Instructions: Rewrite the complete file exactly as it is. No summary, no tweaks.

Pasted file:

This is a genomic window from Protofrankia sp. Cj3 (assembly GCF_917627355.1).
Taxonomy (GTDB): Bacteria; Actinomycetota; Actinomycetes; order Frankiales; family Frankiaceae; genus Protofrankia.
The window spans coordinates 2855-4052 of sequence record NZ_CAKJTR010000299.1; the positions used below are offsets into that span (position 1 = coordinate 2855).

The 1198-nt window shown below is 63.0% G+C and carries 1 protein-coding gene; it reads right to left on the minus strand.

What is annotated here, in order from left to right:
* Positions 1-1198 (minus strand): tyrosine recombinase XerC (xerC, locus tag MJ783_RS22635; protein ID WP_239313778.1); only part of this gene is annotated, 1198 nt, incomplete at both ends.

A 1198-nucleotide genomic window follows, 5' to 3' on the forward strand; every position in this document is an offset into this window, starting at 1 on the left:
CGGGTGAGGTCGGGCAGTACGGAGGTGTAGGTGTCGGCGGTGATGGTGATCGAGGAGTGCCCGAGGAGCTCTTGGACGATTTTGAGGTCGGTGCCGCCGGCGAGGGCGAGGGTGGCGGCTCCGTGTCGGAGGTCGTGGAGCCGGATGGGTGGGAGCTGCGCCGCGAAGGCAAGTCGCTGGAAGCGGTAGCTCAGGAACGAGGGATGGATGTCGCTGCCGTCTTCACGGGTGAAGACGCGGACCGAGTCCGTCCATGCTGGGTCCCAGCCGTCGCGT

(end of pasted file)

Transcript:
This is a genomic window from Protofrankia sp. Cj3 (assembly GCF_917627355.1).
Taxonomy (GTDB): Bacteria; Actinomycetota; Actinomycetes; order Frankiales; family Frankiaceae; genus Protofrankia.
The window spans coordinates 2855-4052 of sequence record NZ_CAKJTR010000299.1; the positions used below are offsets into that span (position 1 = coordinate 2855).

The 1198-nt window shown below is 63.0% G+C and carries 1 protein-coding gene; it reads right to left on the minus strand.

What is annotated here, in order from left to right:
* Positions 1-1198 (minus strand): tyrosine recombinase XerC (xerC, locus tag MJ783_RS22635; protein ID WP_239313778.1); only part of this gene is annotated, 1198 nt, incomplete at both ends.

A 1198-nucleotide genomic window follows, 5' to 3' on the forward strand; every position in this document is an offset into this window, starting at 1 on the left:
CGGGTGAGGTCGGGCAGTACGGAGGTGTAGGTGTCGGCGGTGATGGTGATCGAGGAGTGCCCGAGGAGCTCTTGGACGATTTTGAGGTCGGTGCCGCCGGCGAGGGCGAGGGTGGCGGCTCCGTGTCGGAGGTCGTGGAGCCGGATGGGTGGGAGCTGCGCCGCGAAGGCAAGTCGCTGGAAGCGGTAGCTCAGGAACGAGGGATGGATGTCGCTGCCGTCTTCACGGGTGAAGACGCGGACCGAGTCCGTCCATGCTGGGTCCCAGCCGTCGCGT